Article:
California DMV hearings are also the administrative per se actions (APS actions). These hearings are usually held within the department's Safety Offices and not in the field offices. The main issue of discussion in these hearings is whether or not the driver submitted to DUI testing after an arrest. If indeed he/she agreed to take the test, DMV will consider three more issues:
- Whether or not the police had probable cause for the driver’s arrest or DUI
- Whether or not the arrest was lawful
- Whether or not the chemical test results read a BAC of 0.08% or more
If all these issues are found to be accurate, then the driver will be found guilty of the offense they are facing, and their driver's license will be suspended.
If the driver failed to submit to chemical testing, the officer in charge of the hearing would seek to find whether or not the arresting officer informed him/her of the consequences for failing to submit to the test. If, after being told the driver still would not accept to take the test, the DMV will take immediate action against him/her.
If a driver is unsuccessful in the DMV hearing and it is established that they had failed to submit to DUI testing, their driver license suspension will take much longer than an unsuccessful driver who had agreed to the examination.
DMV hearings are quite unusual and different from criminal court hearings, mainly because the prosecutor and the judge are usually the same people. The person who will be presenting evidence against the driver is the same person who will announce the verdict. The most unusual thing is that the judge in these hearings is not even a judge professionally but an employee working for the state DMV.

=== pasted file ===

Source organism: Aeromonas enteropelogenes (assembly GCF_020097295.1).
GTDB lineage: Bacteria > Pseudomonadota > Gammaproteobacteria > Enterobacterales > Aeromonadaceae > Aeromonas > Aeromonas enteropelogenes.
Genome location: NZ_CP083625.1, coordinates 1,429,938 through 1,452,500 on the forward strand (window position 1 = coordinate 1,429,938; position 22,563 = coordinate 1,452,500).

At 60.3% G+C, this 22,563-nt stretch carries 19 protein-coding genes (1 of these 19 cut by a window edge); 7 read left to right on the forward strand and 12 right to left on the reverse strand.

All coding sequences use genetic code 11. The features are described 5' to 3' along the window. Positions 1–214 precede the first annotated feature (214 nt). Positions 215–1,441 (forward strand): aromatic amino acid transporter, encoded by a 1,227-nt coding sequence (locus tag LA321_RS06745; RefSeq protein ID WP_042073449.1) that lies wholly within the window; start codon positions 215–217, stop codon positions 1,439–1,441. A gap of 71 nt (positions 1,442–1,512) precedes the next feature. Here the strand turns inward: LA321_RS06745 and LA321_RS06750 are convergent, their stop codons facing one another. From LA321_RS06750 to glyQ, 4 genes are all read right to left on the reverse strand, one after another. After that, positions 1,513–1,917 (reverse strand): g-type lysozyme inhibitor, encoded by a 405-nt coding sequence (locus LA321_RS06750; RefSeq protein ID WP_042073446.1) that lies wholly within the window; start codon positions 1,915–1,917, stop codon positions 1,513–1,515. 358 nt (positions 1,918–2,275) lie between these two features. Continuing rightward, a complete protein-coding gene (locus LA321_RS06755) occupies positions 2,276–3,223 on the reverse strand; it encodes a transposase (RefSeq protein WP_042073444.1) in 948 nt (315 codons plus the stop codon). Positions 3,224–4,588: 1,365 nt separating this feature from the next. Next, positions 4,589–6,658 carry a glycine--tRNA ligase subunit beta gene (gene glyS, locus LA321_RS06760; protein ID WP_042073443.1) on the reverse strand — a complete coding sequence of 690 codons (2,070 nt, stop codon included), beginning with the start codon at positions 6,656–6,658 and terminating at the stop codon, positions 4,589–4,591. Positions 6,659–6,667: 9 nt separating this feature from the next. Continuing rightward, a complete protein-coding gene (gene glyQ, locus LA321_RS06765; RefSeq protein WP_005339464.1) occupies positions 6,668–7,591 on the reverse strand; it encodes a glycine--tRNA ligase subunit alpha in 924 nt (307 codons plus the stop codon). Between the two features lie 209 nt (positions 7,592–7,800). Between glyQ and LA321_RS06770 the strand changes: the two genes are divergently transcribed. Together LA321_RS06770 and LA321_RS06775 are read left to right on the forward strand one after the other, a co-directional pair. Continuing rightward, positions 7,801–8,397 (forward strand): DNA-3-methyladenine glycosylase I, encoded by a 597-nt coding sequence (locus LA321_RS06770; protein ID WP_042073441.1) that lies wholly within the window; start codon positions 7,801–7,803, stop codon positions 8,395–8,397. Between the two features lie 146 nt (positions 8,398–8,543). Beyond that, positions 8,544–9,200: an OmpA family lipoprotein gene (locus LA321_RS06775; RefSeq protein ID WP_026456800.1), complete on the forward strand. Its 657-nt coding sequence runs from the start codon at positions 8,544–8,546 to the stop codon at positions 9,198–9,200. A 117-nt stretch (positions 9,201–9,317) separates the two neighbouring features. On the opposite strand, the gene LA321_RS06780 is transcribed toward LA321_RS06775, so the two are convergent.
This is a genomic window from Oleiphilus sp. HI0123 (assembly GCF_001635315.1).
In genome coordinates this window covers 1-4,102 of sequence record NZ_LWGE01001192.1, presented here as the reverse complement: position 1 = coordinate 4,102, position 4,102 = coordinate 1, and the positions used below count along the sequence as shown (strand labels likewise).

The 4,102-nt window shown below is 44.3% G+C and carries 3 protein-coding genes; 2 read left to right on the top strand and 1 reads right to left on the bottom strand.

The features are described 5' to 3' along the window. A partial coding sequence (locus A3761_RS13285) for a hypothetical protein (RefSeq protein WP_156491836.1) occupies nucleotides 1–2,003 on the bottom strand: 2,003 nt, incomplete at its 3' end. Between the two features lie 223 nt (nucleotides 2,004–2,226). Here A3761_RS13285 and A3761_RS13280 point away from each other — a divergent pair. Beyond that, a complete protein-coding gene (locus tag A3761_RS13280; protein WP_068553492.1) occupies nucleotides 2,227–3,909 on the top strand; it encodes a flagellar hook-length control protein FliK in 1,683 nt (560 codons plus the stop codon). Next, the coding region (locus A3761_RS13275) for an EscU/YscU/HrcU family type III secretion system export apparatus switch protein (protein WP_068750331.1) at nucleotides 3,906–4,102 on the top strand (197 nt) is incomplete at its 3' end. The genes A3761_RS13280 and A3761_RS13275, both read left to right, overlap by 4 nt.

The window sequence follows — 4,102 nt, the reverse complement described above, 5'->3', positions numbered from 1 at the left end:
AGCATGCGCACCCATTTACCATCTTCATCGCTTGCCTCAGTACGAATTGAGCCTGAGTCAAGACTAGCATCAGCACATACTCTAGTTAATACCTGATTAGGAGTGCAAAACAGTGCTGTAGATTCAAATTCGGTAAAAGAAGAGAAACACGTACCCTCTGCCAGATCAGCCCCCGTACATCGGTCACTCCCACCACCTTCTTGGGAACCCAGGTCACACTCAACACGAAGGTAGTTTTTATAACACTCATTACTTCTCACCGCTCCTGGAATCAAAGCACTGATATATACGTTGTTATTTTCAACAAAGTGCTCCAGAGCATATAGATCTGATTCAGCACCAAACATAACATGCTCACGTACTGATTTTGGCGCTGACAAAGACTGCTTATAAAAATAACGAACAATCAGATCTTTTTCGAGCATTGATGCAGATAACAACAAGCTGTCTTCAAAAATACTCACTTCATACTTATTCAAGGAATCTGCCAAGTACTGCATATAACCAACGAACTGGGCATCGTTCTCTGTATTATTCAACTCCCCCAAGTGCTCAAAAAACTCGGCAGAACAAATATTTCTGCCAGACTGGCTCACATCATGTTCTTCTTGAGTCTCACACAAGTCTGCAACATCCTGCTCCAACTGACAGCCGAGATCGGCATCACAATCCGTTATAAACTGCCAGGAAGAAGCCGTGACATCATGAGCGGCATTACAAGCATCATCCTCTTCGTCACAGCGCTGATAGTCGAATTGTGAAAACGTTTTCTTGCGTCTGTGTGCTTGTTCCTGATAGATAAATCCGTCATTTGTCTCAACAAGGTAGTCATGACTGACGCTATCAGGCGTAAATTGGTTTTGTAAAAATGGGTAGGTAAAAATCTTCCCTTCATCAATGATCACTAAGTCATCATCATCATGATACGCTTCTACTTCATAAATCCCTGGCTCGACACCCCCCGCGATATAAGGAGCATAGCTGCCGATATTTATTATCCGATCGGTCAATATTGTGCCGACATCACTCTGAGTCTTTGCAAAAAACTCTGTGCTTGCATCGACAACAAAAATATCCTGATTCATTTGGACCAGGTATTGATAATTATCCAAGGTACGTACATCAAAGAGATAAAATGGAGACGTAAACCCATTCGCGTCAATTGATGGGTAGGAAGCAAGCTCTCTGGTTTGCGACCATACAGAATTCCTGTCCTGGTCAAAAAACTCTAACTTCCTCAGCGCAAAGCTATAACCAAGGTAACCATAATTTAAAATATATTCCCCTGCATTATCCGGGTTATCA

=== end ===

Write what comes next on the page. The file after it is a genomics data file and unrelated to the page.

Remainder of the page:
DMV Hearings for First DUI Offenders
If you are facing a DUI arrest for the first time, it is possible to imagine that the police, prosecutor, and the judge will be merciful and maybe let you go without any punishment. The truth is that a first DUI offense in the state is as severe as a fourth and subsequent offense. The penalties for subsequent offenders may be more in terms of longer prison terms and heftier fines, but first-time offenders also get severe penalties. It is all because of the severe nature of this offense.
First-time DUI offenders in the state of California can get such penalties as misdemeanor probation and time in jail. The court could also allow them to continue using their driver's license as long as they have an IID system installed in their vehicles for about four months. However, drivers who are not willing to have an IID installed in their car may have to do away with their driver's license for six months. However, this could change if: